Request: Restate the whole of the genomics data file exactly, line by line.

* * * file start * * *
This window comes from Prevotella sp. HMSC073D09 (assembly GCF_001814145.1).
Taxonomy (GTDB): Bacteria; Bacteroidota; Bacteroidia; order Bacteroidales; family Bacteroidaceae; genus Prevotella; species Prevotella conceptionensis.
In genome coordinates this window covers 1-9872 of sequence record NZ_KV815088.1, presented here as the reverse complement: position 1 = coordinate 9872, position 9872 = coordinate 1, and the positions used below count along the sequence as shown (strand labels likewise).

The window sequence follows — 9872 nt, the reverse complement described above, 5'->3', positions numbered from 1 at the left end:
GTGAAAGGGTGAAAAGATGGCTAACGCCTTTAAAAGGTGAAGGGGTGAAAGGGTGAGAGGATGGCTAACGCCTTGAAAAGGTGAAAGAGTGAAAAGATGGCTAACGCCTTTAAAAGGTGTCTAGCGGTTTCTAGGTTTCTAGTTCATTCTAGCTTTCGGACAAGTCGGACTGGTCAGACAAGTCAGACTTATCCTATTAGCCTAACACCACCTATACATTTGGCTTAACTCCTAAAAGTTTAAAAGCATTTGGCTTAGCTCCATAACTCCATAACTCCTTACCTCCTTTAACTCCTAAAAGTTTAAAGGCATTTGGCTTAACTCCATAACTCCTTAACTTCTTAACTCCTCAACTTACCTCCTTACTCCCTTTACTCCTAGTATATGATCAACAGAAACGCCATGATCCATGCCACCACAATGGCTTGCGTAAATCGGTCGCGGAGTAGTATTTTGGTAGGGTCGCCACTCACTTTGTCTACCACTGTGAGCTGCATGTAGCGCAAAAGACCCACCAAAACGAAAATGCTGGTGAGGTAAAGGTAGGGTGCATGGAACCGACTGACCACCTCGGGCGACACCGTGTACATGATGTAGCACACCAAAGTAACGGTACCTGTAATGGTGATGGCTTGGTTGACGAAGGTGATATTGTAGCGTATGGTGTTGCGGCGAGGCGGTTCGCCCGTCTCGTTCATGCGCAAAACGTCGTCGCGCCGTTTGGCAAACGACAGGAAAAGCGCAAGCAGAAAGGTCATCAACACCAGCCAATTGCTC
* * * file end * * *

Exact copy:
This window comes from Prevotella sp. HMSC073D09 (assembly GCF_001814145.1).
Taxonomy (GTDB): Bacteria; Bacteroidota; Bacteroidia; order Bacteroidales; family Bacteroidaceae; genus Prevotella; species Prevotella conceptionensis.
In genome coordinates this window covers 1-9872 of sequence record NZ_KV815088.1, presented here as the reverse complement: position 1 = coordinate 9872, position 9872 = coordinate 1, and the positions used below count along the sequence as shown (strand labels likewise).

The window sequence follows — 9872 nt, the reverse complement described above, 5'->3', positions numbered from 1 at the left end:
GTGAAAGGGTGAAAAGATGGCTAACGCCTTTAAAAGGTGAAGGGGTGAAAGGGTGAGAGGATGGCTAACGCCTTGAAAAGGTGAAAGAGTGAAAAGATGGCTAACGCCTTTAAAAGGTGTCTAGCGGTTTCTAGGTTTCTAGTTCATTCTAGCTTTCGGACAAGTCGGACTGGTCAGACAAGTCAGACTTATCCTATTAGCCTAACACCACCTATACATTTGGCTTAACTCCTAAAAGTTTAAAAGCATTTGGCTTAGCTCCATAACTCCATAACTCCTTACCTCCTTTAACTCCTAAAAGTTTAAAGGCATTTGGCTTAACTCCATAACTCCTTAACTTCTTAACTCCTCAACTTACCTCCTTACTCCCTTTACTCCTAGTATATGATCAACAGAAACGCCATGATCCATGCCACCACAATGGCTTGCGTAAATCGGTCGCGGAGTAGTATTTTGGTAGGGTCGCCACTCACTTTGTCTACCACTGTGAGCTGCATGTAGCGCAAAAGACCCACCAAAACGAAAATGCTGGTGAGGTAAAGGTAGGGTGCATGGAACCGACTGACCACCTCGGGCGACACCGTGTACATGATGTAGCACACCAAAGTAACGGTACCTGTAATGGTGATGGCTTGGTTGACGAAGGTGATATTGTAGCGTATGGTGTTGCGGCGAGGCGGTTCGCCCGTCTCGTTCATGCGCAAAACGTCGTCGCGCCGTTTGGCAAACGACAGGAAAAGCGCAAGCAGAAAGGTCATCAACACCAGCCAATTGCTC